Last month, Shimon Gibson and James Tabor returned for one “final” season of digging the “Cave of John the Baptist.” The results of the season have now been released by the University of North Carolina, Charlotte. The archaeologists followed a corridor which seems to be leading to yet another cave, making this an even more significant water system in the Iron Age. In addition, seven stone pillars were found in the middle of this corridor. Apparently the new discoveries may be leading Gibson to consider non-ritual purposes for the cave.
In his 2004 book, Gibson argues that “evidence showed that the cave at Suba was already more than 700 years old at the time of John the Baptist. It was a place, I believe, that must have possessed a hoary Israelite tradition of ritualistic bathing going back into the mists of time.” As more evidence has been uncovered Gibson has broadened his theorizing and currently is uncertain of the original function of the facility. There are no precise parallels to this kind of complex from the Iron Age.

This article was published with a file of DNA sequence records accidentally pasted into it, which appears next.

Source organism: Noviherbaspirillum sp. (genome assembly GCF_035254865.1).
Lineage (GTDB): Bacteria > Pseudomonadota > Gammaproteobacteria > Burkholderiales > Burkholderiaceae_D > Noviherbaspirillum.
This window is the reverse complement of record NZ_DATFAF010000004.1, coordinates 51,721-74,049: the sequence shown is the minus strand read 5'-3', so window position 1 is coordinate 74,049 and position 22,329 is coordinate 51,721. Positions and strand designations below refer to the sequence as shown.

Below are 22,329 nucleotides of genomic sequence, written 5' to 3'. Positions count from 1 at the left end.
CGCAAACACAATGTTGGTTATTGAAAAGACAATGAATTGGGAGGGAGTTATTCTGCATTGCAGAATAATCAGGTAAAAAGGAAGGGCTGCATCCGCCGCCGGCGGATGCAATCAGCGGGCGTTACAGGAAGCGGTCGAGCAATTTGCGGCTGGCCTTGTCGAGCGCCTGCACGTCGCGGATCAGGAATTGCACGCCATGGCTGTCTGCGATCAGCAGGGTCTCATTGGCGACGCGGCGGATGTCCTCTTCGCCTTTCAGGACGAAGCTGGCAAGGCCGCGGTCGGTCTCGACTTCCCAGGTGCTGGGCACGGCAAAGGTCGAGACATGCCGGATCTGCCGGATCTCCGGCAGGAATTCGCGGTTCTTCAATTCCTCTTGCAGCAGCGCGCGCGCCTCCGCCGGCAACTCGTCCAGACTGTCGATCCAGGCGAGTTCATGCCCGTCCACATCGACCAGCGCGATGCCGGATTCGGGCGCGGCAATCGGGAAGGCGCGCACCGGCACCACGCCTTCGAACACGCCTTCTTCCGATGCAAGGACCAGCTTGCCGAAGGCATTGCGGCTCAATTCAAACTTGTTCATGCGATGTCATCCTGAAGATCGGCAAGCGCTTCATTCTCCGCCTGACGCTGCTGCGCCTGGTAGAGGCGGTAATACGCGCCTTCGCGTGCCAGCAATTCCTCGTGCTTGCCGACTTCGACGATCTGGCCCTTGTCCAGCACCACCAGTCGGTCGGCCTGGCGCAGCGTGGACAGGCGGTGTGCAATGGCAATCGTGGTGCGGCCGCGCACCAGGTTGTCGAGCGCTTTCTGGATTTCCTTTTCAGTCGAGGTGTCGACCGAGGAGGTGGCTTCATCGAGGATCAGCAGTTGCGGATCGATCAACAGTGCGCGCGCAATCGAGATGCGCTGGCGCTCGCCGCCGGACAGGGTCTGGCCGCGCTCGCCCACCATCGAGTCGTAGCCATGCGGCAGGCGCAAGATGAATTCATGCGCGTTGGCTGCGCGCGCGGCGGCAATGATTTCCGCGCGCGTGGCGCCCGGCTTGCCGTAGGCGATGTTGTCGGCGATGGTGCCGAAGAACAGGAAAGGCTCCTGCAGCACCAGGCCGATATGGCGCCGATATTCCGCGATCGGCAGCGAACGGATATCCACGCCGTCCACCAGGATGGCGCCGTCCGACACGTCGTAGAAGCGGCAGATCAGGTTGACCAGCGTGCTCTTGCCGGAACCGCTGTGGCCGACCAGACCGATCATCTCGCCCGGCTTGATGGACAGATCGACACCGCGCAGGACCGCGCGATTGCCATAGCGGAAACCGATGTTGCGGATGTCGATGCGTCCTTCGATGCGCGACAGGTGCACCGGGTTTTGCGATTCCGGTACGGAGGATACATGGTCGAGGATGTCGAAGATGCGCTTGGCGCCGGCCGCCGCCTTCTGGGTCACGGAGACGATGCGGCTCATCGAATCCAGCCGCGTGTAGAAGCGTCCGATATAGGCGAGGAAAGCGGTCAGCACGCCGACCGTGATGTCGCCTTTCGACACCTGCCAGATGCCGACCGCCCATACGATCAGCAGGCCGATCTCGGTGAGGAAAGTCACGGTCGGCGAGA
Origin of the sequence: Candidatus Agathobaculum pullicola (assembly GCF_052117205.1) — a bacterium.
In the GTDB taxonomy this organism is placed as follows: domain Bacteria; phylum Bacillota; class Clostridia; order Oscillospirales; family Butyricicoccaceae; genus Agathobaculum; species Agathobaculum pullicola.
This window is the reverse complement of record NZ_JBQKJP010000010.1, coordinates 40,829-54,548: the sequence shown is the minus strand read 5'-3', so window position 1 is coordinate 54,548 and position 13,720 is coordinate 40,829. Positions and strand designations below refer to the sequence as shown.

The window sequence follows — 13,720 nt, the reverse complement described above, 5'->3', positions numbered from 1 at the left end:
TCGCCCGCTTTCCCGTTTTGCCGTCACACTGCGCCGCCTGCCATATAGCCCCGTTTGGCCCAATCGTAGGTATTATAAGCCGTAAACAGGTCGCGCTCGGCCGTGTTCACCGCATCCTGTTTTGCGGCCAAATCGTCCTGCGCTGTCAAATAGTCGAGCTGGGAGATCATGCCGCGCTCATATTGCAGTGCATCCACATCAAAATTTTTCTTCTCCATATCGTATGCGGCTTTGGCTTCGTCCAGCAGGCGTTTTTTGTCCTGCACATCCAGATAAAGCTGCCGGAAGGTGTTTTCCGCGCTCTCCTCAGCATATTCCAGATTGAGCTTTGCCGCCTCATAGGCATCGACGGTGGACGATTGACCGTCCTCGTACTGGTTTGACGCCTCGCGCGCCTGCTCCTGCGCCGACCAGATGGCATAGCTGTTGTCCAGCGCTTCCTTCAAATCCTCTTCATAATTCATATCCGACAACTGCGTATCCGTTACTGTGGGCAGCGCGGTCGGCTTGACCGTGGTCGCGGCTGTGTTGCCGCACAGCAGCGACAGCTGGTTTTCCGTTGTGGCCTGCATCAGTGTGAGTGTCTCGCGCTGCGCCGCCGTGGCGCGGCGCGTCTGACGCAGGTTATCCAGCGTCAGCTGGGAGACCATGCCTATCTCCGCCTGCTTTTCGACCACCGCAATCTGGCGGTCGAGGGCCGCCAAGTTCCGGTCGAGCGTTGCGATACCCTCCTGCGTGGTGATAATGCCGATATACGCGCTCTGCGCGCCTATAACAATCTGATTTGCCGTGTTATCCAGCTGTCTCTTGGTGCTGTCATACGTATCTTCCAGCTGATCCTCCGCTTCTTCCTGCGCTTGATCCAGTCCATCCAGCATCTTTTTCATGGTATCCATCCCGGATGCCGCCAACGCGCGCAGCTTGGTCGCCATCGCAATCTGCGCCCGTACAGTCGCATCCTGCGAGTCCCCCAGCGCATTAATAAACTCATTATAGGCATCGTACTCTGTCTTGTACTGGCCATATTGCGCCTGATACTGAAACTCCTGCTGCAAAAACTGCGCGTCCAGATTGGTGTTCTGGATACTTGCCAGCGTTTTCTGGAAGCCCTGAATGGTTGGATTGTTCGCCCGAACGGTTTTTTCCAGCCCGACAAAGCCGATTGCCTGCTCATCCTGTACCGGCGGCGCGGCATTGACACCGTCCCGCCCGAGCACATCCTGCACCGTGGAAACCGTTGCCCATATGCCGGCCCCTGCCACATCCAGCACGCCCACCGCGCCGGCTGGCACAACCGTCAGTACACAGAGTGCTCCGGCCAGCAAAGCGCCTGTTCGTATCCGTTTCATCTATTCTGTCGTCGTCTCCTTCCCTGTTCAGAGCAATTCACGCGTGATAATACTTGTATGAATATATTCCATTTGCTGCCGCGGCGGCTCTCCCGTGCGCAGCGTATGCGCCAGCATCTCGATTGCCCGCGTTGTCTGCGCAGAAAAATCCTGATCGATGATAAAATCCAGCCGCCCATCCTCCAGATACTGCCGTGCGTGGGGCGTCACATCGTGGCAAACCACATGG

We’re all for any thinking that considers non-ritual purposes for the site.
2 thoughts on “2006 Season at Cave of John the Baptist”
I think this cave is more about wishful thinking than about JTB, but they seem to have a web site:
This “significant water system in the Iron Age” is probably the “clay-manufacturing facility” theory Dr. Gibson discussed at his lecture I attended at the end of last year, which I mentioned in my Chronicles of LMLK: The Throne, the Clay, & the Videos mailinglist. By the way, I uploaded all of my LMLK mailinglists to lmlk.blogspot.com yesterday. Your student you loaned my book to may find it interesting/useful.